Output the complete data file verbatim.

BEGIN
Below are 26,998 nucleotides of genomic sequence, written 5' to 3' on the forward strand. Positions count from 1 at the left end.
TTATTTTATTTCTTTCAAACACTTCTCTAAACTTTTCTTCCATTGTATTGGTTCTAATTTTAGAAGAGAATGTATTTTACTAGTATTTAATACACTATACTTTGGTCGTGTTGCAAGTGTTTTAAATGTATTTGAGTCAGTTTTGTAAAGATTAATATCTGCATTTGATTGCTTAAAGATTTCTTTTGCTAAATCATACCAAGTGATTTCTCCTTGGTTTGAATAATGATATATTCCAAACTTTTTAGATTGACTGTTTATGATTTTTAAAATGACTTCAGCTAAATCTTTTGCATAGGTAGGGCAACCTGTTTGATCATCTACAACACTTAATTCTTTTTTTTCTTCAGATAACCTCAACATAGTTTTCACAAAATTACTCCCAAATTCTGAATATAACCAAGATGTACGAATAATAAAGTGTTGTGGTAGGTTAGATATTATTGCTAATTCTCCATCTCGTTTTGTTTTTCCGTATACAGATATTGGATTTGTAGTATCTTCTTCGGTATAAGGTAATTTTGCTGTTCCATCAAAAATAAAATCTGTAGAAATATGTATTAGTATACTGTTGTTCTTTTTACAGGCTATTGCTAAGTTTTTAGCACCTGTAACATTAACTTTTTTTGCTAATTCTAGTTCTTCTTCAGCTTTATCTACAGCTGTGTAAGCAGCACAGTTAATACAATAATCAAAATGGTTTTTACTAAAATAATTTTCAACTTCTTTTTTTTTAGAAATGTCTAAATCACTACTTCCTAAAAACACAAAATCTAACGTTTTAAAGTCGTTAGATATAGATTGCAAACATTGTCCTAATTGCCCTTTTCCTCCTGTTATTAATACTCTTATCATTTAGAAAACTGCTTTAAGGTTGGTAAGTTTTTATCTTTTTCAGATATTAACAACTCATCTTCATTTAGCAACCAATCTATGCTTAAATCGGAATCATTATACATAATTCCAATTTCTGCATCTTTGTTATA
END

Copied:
Below are 26,998 nucleotides of genomic sequence, written 5' to 3' on the forward strand. Positions count from 1 at the left end.
TTATTTTATTTCTTTCAAACACTTCTCTAAACTTTTCTTCCATTGTATTGGTTCTAATTTTAGAAGAGAATGTATTTTACTAGTATTTAATACACTATACTTTGGTCGTGTTGCAAGTGTTTTAAATGTATTTGAGTCAGTTTTGTAAAGATTAATATCTGCATTTGATTGCTTAAAGATTTCTTTTGCTAAATCATACCAAGTGATTTCTCCTTGGTTTGAATAATGATATATTCCAAACTTTTTAGATTGACTGTTTATGATTTTTAAAATGACTTCAGCTAAATCTTTTGCATAGGTAGGGCAACCTGTTTGATCATCTACAACACTTAATTCTTTTTTTTCTTCAGATAACCTCAACATAGTTTTCACAAAATTACTCCCAAATTCTGAATATAACCAAGATGTACGAATAATAAAGTGTTGTGGTAGGTTAGATATTATTGCTAATTCTCCATCTCGTTTTGTTTTTCCGTATACAGATATTGGATTTGTAGTATCTTCTTCGGTATAAGGTAATTTTGCTGTTCCATCAAAAATAAAATCTGTAGAAATATGTATTAGTATACTGTTGTTCTTTTTACAGGCTATTGCTAAGTTTTTAGCACCTGTAACATTAACTTTTTTTGCTAATTCTAGTTCTTCTTCAGCTTTATCTACAGCTGTGTAAGCAGCACAGTTAATACAATAATCAAAATGGTTTTTACTAAAATAATTTTCAACTTCTTTTTTTTTAGAAATGTCTAAATCACTACTTCCTAAAAACACAAAATCTAACGTTTTAAAGTCGTTAGATATAGATTGCAAACATTGTCCTAATTGCCCTTTTCCTCCTGTTATTAATACTCTTATCATTTAGAAAACTGCTTTAAGGTTGGTAAGTTTTTATCTTTTTCAGATATTAACAACTCATCTTCATTTAGCAACCAATCTATGCTTAAATCGGAATCATTATACATAATTCCAATTTCTGCATCTTTGTTATA